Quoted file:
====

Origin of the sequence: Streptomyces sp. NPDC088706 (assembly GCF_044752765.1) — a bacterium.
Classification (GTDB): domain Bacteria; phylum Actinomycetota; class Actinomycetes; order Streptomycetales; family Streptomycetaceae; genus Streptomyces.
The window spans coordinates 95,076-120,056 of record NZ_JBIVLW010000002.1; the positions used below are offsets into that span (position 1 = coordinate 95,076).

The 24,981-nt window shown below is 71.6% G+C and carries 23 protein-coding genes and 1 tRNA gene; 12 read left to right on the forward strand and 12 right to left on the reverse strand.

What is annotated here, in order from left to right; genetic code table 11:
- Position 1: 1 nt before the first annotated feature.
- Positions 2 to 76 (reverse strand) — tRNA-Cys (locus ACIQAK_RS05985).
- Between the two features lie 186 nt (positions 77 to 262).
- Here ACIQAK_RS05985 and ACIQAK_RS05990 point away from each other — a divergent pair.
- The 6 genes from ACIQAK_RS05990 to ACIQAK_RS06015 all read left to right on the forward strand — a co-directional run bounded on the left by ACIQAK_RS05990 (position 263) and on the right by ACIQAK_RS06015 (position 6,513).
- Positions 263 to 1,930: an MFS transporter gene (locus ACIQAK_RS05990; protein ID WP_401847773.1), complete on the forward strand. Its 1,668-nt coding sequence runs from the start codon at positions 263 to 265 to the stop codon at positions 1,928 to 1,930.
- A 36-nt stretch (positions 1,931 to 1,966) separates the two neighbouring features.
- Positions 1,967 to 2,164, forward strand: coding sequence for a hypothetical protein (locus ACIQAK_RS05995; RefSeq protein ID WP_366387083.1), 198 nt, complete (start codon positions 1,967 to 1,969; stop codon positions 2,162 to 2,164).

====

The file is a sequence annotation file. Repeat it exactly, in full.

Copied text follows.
Origin of the sequence: Streptomyces sp. NPDC088706 (assembly GCF_044752765.1) — a bacterium.
Classification (GTDB): domain Bacteria; phylum Actinomycetota; class Actinomycetes; order Streptomycetales; family Streptomycetaceae; genus Streptomyces.
The window spans coordinates 95,076-120,056 of record NZ_JBIVLW010000002.1; the positions used below are offsets into that span (position 1 = coordinate 95,076).

The 24,981-nt window shown below is 71.6% G+C and carries 23 protein-coding genes and 1 tRNA gene; 12 read left to right on the forward strand and 12 right to left on the reverse strand.

What is annotated here, in order from left to right; genetic code table 11:
- Position 1: 1 nt before the first annotated feature.
- Positions 2 to 76 (reverse strand) — tRNA-Cys (locus ACIQAK_RS05985).
- Between the two features lie 186 nt (positions 77 to 262).
- Here ACIQAK_RS05985 and ACIQAK_RS05990 point away from each other — a divergent pair.
- The 6 genes from ACIQAK_RS05990 to ACIQAK_RS06015 all read left to right on the forward strand — a co-directional run bounded on the left by ACIQAK_RS05990 (position 263) and on the right by ACIQAK_RS06015 (position 6,513).
- Positions 263 to 1,930: an MFS transporter gene (locus ACIQAK_RS05990; protein ID WP_401847773.1), complete on the forward strand. Its 1,668-nt coding sequence runs from the start codon at positions 263 to 265 to the stop codon at positions 1,928 to 1,930.
- A 36-nt stretch (positions 1,931 to 1,966) separates the two neighbouring features.
- Positions 1,967 to 2,164, forward strand: coding sequence for a hypothetical protein (locus ACIQAK_RS05995; RefSeq protein ID WP_366387083.1), 198 nt, complete (start codon positions 1,967 to 1,969; stop codon positions 2,162 to 2,164).